Iran says its faux flattop is to star in a movie.
March 23, 2014 6:24 PM EDT

If imitation is the sincerest form of flattery, the U.S. Navy’s fleet of 10 aircraft carriers should be feeling pretty smug right about now. Why?

  • First, the U.S. Marines are busy acquiring a three-flattop fleet known as the America class. The first of this new class of amphibious assault ships, the $3.4 billion USS America, is slated to join the fleet later this year.
  • Second, the Chinese painted a carrier-sized target deep in the Gobi desert about a year ago before attacking it with their new ship-killing missiles.
  • Finally, the Iranians are busy constructing a crude barge two-thirds the size of the 1,092-foot long USS Nimitz, the world’s biggest warship. According to the Navy, it consists of little more than “pontoons with steel construction to replicate hull, flight deck and superstructure.” Think of it as a parade float, of absolutely no military utility.

What’s going on here?

The first ship of the Marines' new class of mini-carriers, the USS America, in sea trials in November.
Navy photo

Well, there’s no better way to grab the attention of U.S. intelligence than pretending to build or destroy aircraft carriers, which have served as the heart of the U.S. Navy’s fleet for 70 years.

The U.S. Marines have always been leery of relying on the U.S. Navy for air support. That’s why they have their own Gator navy to ferry their airplanes to battle (these ships are owned and operated by the Navy, but dedicated to the corps’ use).

The Marines apparently are a little late to the Defense Department’s push for joint operations, where each service brings its own skills to the fight. But it makes sense, in a perverse Pentagon kind of way: seeing as the Marines are basically a second land army, why shouldn’t they have their own naval fleet and air force, as well?

China has tested a ship-killing missile against a carrier-sized target in the Gobi desert.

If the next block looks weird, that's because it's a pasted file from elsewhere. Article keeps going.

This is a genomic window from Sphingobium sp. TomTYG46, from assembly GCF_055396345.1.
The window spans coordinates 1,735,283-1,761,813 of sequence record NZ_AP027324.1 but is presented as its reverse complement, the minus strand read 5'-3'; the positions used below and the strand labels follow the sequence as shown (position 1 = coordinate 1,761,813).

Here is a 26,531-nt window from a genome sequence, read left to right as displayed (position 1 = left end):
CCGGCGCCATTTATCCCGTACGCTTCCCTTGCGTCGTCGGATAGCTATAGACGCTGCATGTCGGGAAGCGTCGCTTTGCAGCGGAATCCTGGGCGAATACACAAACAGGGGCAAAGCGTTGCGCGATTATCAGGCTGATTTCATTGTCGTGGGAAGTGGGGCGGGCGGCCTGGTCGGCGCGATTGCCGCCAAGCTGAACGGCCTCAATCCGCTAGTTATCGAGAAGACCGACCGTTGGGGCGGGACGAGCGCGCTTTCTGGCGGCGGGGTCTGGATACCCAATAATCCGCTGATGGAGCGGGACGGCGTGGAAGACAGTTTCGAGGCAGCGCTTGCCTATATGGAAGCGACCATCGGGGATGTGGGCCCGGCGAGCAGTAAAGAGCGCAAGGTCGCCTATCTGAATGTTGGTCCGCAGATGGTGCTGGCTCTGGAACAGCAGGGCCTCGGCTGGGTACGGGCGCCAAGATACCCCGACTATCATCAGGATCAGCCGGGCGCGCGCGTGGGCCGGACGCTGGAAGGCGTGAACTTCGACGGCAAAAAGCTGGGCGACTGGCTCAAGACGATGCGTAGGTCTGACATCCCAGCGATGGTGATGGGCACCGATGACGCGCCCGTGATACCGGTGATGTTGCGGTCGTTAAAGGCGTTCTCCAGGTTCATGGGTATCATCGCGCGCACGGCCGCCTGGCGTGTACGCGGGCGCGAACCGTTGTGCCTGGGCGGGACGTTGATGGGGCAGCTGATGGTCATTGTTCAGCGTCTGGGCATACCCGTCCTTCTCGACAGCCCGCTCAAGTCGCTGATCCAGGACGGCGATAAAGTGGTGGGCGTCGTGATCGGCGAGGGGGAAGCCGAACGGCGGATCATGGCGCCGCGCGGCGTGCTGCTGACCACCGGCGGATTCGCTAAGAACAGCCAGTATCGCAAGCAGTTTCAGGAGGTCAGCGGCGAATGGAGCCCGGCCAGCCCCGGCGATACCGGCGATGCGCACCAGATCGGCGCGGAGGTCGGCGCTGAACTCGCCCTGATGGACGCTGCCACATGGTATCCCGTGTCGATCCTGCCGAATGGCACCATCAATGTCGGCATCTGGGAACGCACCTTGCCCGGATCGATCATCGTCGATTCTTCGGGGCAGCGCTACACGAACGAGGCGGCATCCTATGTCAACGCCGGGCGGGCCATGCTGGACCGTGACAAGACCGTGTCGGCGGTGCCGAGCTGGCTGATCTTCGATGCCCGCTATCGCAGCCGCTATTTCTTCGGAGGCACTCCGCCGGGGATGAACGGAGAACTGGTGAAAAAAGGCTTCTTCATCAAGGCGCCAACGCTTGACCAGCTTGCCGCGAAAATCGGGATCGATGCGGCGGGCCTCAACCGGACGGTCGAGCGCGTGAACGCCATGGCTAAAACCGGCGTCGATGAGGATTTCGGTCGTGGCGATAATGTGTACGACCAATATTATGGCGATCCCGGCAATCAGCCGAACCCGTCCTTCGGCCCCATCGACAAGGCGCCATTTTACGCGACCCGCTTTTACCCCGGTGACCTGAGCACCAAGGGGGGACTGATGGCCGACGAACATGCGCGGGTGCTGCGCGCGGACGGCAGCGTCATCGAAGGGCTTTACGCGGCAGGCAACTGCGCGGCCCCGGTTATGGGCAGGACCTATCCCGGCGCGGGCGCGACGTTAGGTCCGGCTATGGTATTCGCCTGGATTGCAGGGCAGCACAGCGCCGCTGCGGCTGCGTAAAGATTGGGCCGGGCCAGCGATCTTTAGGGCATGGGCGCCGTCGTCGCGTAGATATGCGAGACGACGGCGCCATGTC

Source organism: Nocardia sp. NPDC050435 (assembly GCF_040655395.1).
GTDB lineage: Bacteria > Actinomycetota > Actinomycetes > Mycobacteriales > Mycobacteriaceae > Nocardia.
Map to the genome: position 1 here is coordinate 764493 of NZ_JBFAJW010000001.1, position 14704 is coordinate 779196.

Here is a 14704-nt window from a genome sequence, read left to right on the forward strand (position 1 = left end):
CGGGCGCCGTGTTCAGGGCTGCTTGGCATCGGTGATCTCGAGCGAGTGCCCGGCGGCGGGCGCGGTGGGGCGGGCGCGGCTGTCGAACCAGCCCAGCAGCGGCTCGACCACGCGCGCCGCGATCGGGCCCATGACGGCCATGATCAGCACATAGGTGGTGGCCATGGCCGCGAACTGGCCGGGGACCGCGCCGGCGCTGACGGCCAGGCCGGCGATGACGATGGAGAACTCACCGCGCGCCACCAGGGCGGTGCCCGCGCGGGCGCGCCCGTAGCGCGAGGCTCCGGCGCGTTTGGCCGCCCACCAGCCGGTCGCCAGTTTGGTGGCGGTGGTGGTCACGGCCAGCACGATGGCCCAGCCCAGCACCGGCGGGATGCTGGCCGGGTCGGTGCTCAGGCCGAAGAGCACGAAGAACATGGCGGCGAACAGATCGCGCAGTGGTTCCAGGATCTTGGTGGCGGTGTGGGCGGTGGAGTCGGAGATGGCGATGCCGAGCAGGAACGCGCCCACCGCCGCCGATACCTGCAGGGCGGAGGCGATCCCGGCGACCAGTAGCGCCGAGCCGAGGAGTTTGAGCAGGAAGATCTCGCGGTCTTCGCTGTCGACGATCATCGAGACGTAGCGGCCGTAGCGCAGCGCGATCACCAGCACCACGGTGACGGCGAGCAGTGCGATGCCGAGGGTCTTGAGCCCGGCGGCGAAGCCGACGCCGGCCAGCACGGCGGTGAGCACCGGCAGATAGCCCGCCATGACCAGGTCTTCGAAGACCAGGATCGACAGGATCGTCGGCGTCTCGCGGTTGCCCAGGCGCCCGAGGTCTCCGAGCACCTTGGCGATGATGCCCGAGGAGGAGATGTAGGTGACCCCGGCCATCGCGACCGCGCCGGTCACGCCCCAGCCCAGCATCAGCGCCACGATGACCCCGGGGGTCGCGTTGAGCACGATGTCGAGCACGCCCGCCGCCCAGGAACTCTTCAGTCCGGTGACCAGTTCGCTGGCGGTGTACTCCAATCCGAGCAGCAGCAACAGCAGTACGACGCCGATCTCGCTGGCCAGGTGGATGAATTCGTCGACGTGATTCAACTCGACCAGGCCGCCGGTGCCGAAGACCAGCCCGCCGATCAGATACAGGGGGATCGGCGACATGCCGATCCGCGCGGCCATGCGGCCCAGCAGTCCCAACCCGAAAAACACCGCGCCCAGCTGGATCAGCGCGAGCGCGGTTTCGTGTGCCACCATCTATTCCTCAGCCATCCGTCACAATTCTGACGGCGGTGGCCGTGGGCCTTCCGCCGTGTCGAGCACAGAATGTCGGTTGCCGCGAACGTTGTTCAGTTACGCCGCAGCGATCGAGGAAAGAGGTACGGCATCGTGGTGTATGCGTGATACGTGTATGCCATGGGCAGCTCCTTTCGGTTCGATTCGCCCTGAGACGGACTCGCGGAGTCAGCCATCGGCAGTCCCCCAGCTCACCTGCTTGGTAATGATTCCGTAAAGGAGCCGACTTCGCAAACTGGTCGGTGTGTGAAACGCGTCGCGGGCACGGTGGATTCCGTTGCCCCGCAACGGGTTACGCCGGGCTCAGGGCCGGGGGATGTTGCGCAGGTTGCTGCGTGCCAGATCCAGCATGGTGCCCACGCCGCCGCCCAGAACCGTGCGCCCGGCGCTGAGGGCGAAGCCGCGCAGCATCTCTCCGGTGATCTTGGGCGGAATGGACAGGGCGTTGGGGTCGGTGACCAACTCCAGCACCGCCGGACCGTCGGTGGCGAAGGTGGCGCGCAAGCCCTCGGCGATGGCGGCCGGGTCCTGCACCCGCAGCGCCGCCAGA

China, following in the footsteps of its regional rival, Japan, has never cared for U.S. aircraft carriers patrolling off its coast. That explains its effort to develop weapons that can put such American warships at risk, without having to build a costly blue-water navy of its own.

So those two carriers make some kind of sense. But the Iranian example, first reported in the New York Times, doesn’t. The mock carrier is under construction in Bandar Abbas, an Iranian port city on the Strait of Hormuz. “We do not assess that Iran has the capability to build an aircraft carrier,” says Navy Commander Jason Salata of the U.S. Navy’s 5th Fleet in Bahrain. “We do not assess that this particular barge would impact our operations here.”

Iran has pulled such stunts before. Last year, the aviation world hooted and hollered when it rolled out the F-313, Iran’s first homemade “stealth” fighter.

What’s the carrier actually for? Iranian media reported Sunday that the fake carrier will star in a movie about the 1988 shootdown of an Iranian Airbus airliner by the U.S. Navy, which killed all 290 aboard.

The official Navy probe into the tragedy didn’t mention any involvement by a carrier. In fact, the warship that fired the missile that downed the airliner was the USS Vincennes, a cruiser. So constructing a mock carrier for such a movie doesn’t make sense.

But, given that one of the actors involved in the production of Airbus is Sean Ali Stone, son of U.S. filmmaker Oliver Stone, perhaps it does.

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